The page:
Post by Admin on May 29, 2018 22:01:24 GMT
Vatican’s Exhibition Boasts the Church of the Future
In this year’s Venice Architecture Biennale, the Vatican outdoes itself in proving its adaptation to the modern world. Vatican involvement in this avant-garde, ugly display of structures is enthusiastically explained as being yet “another step towards healing the rift between the spiritual and the secular” by Cardinal Gianfranco Ravasi, president of the Pontifical Council for Culture.
Card. Ravasi, left, with curator Francesco Dal Co, at the unveiling of the Vatican's exhibition space
The Vatican’s first leap into the 2013 Art Biennale, an initiative of Pope Benedict XVI, was titled Creation, UnCreation and Recreation. The three exhibit rooms emphasized the respect for nature and the environment and bemoan the Jewish “holocaust,” but included no reference whatsoever to God and His role in Creation.
At the 2015 show, in the Vatican’s central space there was an ongoing reading of Marx’ Das Kapital and a room exhibiting voodoo heads and obscene nude “porn dollies.”
This year the Vatican marked another first by making a contribution to the Venice Biennial Architectural event. Card. Ravasi hired 10 leading-edge architects to design 10 temporary chapels (obviously not an inexpensive project).
An ecumenical space
On May 27 at 6 p.m. Venice time, the Vatican unveiled its 10 chapels in the outdoor space assigned to it – a wooded area on the of San Giogio Maggiore Island. The crowd was dense as the line formed to be ushered through the first view of the “prayer spaces."
This open-roof silo structure is supposed to be a roadside shrine, or "tribalized chapel"
The Vatican’s exhibition, titled The Courtyard of the Gentiles, pays no mind to reproducing the grandiose Roman structure built by King Herod in Jerusalem some 2,000 years ago holding the same name. Rather, it is supposed to represent a place for people of all religions meeting inside those symbolic 10 temporary chapels.
The so-called Catholic chapels are thus planned to be totally ecumenical, with the only acceptable symbol a plain cross so as not to provoke the sensibilities of Protestants, Muslims, Jews, Buddhists, etc.
When the project was announced in March, Card. Ravasi said that visiting the 10 chapels would serve as a sort of “pilgrimage.” That this is not a Catholic religious pilgrimage is obvious from the start.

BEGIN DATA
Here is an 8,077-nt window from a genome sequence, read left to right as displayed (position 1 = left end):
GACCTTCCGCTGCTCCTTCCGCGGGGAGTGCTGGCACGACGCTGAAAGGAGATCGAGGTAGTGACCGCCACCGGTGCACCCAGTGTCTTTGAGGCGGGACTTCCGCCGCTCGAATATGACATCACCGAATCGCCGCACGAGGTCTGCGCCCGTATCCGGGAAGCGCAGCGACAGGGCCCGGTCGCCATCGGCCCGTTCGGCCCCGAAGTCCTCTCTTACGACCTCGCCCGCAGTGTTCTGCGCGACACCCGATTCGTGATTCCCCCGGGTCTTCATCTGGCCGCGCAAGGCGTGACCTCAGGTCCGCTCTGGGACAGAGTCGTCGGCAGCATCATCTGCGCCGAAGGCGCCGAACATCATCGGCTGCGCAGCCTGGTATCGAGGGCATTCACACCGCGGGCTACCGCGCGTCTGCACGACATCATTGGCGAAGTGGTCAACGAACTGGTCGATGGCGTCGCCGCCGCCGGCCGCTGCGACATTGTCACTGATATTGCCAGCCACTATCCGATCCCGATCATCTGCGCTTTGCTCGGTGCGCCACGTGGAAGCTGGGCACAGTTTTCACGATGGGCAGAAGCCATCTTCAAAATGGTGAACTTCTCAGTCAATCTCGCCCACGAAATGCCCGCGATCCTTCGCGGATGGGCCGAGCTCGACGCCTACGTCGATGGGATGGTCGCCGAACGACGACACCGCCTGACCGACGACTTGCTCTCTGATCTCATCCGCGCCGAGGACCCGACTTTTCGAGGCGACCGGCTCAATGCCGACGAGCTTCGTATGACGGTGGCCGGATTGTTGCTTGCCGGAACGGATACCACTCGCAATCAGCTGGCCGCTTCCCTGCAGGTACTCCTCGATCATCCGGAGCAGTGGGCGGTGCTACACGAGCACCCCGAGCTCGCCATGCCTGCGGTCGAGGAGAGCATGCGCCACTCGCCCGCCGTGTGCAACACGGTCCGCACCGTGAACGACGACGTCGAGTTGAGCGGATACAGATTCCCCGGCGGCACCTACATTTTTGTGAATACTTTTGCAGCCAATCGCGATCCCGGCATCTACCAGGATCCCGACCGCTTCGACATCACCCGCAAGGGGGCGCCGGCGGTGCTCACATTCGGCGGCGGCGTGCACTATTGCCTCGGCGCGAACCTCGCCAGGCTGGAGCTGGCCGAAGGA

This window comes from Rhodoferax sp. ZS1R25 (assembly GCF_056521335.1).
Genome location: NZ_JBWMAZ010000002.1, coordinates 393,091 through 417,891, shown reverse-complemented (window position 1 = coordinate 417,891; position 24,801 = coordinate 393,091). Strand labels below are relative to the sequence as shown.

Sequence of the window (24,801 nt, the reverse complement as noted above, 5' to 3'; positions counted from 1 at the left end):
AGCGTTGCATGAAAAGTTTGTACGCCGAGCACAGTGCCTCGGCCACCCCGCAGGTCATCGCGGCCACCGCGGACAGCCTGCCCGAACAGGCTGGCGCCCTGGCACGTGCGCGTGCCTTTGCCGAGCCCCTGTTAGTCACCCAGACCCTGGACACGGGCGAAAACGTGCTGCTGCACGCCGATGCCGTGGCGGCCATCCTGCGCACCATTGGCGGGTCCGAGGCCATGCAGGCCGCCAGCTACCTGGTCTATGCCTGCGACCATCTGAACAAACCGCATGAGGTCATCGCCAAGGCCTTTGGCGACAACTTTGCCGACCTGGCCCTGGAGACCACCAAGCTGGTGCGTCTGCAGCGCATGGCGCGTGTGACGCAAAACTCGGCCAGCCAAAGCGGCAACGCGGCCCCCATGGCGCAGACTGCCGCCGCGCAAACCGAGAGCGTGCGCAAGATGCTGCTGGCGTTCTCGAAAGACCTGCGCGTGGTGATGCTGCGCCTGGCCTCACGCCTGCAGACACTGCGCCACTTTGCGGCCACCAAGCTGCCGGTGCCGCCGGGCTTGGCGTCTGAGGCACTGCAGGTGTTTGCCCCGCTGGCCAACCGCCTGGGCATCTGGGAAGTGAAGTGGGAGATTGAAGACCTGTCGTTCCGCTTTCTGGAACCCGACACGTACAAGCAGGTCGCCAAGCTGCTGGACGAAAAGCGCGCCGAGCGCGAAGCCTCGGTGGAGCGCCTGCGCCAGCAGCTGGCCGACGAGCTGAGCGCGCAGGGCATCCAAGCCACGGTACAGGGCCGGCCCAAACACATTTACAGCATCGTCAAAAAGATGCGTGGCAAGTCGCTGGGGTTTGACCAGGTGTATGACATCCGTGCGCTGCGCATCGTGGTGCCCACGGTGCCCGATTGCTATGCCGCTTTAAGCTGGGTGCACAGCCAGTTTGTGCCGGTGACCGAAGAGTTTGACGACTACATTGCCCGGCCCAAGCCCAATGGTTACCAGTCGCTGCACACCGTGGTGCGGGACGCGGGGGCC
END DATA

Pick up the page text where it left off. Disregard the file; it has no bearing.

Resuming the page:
Brazilian architect Carla Juaçaba’s contribution, below left, represents the minimalist, better said Miserablist Church to the tee. That’s all there is to it, a single polished steel plank T-shaped structure that can or cannot be a cross, depending on your opinion.
Rivaling it in witless simplicity is the carport structure designed by New York architect Andrew Berman, below right. This chapel made of wood and polycarbonate is his first “explicitly religious building,” although I don’t know what the normal man can find of religious in this communist shed.
Portugal’s Eduardo Souto de Moura’s contribution below was an underground “space” enclosed by four stone walls, and benches on the side so the visitors can sit and contemplate a stone at the center that alludes to an altar. The covering for this subterranean room looks more like a bus stop with outdoor lavatories than anything to do with the Catholic Religion prior to Vatican II.
A crossbeam serves as an obscure cross in British designer Norman Foster’s slatted wood frame "chapel," below left. Here one is asked to meditate not on Christ but rather on the nearby forest and water. It is a "nature sanctuary.” The architect's explicit aim is to move worship outside the traditional chapel to the “water and sky beyond.”
To the right below, you find Australian Sean Godsell's pop-up chapel, a strange silo-like structure that rests on a carport. It can be transported, erected, re-packed, transported, re-erected again wherever the need exists. The notion of a stable and beautiful Church that calls people by its grandeur to enter and contemplate God and His mysteries has completely disappeared.
Altogether, says the Vatican, the choice of architects and their creations reflect “the universal – indeed Catholic – nature of the Church.”
Predicted Church of the Future
Actually, it is the Church of Vatican II, predicted by and approved by then Fr. Joseph Ratzinger in 1969:
Corvalán "liberates the circle" with his nomadic church, always on the move.
The circle does not touch the ground but hovers in the air, moved by the wind.
“From the crisis of today the Church of tomorrow will emerge — a Church that has lost much. She will become small and will have to start afresh more or less from the beginning. She will no longer be able to inhabit many of the edifices she built in prosperity. As the number of her adherents diminishes, so it will lose many of her social privileges. In contrast to an earlier age, it will be seen much more as a voluntary small society, entered only by free decision.”
Venice, the city nicknamed La Serenissima, famous for its wealth of glorious churches that majestically rise to animate the city’s skyline, certainly becomes less serene with this display of mutant monsters called chapels that the present day Vatican proudly sponsors as the Churches of the Future.
The ensemble calls to my mind the text from the Third Secret of Fatima ... . In it, Sister Lucy writes: “Then, after some moments, we saw the Pope entering a Church, but this Church was the Church of Hell. There is no way to describe the ugliness of that place.”
Adapted from here.